Sunday, September 5, 2010

Guide for Personal Safety from Lightning

Picture from National Geographic
I was doing some research on lightning protection system when I come across this appendix from National Fire Protection Association standard (NFPA 780) which furnish guide for personal safety from lighting.

This information is useful especially this rainy season when almost everyday we experience lightning activity.

According to NFPA 780, during lightning activity, avoid going outdoors unless it is necessary.  Seek shelter in structures such as the following:

a. Dwellings or buildings that are protected against lightning  (structures with well designed and installed lightning protection  system).
b. Underground shelters such as subways, tunnels and caves.
c. Large metal-frame buildings.
d. Large unprotected buildings.
e. Enclosed automobiles, buses and other vehicles with metal tops and bodies.
f.  Enclosed metal trains and street cars
g. Enclosed metal boats and ships
h. Boats that are protected against lightning
i.  City streets shielded by nearby buildings

The following structures/locations should be avoided:

a. Small unprotected buildings, barns, sheds and so forth
b. Tents and temporary shelters
c.  Automobiles (non-metal tops or open)
d.  Trailers (non-metal or open)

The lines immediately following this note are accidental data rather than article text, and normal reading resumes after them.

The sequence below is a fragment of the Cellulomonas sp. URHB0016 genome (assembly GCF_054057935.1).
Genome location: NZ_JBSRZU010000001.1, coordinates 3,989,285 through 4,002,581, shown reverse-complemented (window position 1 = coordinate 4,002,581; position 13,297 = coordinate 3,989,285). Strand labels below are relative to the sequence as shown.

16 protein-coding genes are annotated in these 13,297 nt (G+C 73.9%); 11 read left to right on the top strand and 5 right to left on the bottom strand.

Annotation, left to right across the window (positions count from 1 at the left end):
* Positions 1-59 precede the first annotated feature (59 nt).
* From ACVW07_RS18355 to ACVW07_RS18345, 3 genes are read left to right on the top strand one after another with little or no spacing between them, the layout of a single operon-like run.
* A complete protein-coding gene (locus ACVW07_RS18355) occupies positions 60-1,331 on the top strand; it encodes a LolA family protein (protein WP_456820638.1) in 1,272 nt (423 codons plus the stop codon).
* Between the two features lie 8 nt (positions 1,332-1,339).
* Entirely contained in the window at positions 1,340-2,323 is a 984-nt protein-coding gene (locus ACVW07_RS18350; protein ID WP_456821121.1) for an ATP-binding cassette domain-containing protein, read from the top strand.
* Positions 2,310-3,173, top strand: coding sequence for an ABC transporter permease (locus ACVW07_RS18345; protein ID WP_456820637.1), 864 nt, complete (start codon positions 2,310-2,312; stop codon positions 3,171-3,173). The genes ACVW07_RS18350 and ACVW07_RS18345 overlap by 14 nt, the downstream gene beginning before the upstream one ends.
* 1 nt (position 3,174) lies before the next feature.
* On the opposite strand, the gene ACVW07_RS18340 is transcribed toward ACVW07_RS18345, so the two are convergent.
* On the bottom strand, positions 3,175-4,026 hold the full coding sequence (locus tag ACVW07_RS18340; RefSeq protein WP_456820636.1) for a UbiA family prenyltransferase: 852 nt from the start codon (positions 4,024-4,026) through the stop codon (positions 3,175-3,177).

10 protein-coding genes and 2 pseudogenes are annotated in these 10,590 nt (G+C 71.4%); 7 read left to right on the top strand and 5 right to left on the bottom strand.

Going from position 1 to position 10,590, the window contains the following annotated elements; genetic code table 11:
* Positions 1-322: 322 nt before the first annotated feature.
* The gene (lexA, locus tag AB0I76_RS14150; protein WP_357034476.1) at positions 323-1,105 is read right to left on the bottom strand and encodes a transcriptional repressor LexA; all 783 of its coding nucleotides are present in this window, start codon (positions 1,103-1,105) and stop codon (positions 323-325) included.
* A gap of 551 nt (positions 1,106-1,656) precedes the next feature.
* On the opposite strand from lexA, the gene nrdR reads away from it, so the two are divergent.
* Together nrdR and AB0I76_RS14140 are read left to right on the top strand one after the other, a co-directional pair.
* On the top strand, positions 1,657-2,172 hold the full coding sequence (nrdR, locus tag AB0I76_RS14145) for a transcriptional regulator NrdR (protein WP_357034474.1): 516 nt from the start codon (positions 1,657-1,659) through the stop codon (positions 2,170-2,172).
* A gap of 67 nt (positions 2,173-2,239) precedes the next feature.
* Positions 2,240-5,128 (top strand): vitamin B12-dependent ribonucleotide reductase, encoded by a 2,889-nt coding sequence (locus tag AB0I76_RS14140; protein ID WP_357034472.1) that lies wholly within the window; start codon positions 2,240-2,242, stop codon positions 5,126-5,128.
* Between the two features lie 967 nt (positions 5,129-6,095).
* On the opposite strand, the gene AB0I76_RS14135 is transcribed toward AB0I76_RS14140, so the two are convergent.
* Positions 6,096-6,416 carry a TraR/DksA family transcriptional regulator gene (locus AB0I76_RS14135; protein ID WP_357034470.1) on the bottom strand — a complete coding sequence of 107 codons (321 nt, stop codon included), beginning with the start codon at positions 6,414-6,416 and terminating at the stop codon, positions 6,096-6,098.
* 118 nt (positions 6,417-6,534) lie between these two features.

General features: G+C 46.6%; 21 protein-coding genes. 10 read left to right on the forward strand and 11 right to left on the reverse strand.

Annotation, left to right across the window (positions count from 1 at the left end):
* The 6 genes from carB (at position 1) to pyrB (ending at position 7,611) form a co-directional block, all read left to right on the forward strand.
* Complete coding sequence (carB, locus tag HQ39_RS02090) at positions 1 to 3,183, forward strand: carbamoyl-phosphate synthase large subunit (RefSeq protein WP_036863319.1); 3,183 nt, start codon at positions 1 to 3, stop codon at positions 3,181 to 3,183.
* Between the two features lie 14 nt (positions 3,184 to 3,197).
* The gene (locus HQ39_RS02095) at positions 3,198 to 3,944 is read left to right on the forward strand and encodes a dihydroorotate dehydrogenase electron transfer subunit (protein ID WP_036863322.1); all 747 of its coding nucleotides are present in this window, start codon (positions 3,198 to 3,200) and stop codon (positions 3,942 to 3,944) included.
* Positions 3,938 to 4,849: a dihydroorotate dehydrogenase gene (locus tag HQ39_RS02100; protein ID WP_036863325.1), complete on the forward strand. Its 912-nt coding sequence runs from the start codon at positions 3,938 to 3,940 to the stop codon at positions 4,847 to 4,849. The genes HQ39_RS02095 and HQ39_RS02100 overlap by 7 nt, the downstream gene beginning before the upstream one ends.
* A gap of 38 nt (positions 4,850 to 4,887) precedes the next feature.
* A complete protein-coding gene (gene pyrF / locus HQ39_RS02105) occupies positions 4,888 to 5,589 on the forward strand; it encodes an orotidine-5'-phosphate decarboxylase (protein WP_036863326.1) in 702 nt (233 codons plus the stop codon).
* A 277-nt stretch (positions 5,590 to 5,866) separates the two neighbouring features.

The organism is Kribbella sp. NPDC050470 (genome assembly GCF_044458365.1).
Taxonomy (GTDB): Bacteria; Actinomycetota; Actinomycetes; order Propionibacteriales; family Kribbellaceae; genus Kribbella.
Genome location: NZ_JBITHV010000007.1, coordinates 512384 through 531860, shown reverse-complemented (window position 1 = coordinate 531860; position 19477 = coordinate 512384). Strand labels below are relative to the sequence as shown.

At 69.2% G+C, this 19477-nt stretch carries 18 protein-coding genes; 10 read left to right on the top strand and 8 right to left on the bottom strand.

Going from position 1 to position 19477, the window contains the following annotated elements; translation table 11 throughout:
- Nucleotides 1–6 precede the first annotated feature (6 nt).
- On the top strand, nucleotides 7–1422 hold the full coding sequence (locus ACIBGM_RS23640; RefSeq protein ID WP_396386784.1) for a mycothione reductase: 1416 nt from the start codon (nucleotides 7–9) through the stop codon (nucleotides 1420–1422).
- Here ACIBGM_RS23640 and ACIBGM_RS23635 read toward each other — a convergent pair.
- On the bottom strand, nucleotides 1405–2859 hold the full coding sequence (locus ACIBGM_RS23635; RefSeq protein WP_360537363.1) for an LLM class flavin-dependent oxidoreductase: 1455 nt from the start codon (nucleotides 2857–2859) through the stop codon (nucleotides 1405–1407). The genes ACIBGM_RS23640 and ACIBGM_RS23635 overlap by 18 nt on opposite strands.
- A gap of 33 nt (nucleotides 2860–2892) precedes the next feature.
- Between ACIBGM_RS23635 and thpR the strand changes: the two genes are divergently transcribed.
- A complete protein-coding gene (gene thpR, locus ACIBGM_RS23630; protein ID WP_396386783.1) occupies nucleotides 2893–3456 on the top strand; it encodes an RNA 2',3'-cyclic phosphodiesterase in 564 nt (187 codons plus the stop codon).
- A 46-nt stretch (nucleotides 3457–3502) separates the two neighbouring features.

e.  Hilltops and ridges
f.  Areas on top of buildings
g.  Open fields, athletic fields, golf courses
h.  Parking lots and tennis courts
i.   Swimming pools, lakes and seashores
j.  Near wire fences, clothes lines, overhead lines and railroad tracks
k. Under isolated trees
l.  Near electrical appliances, telephones, plumbing fixtures and metal or electrically conductive objects.

There are instances when it is not possible to choose a location that offers good protection from lightning.  In this case, the following should be observed:

a. Seek depressed areas - avoid mountain tops, hilltops and other high places
b. Seek dense woods - avoid isolated trees
c. Seek buildings, tents and shelters in low area
d. If caught in an exposed area, crouch as low as possible, keeping feet together, putting hands on knees.  To minimize the risk of direct strike, it is necessary to keep as low as possible but do not lie flat.  Minimize the area of the body in contact with the ground.

Lightning activities are natural phenomenon and we have no control over it so it is better to take precautionary measures to avoid injuries or deaths.  It is better safe than sorry.

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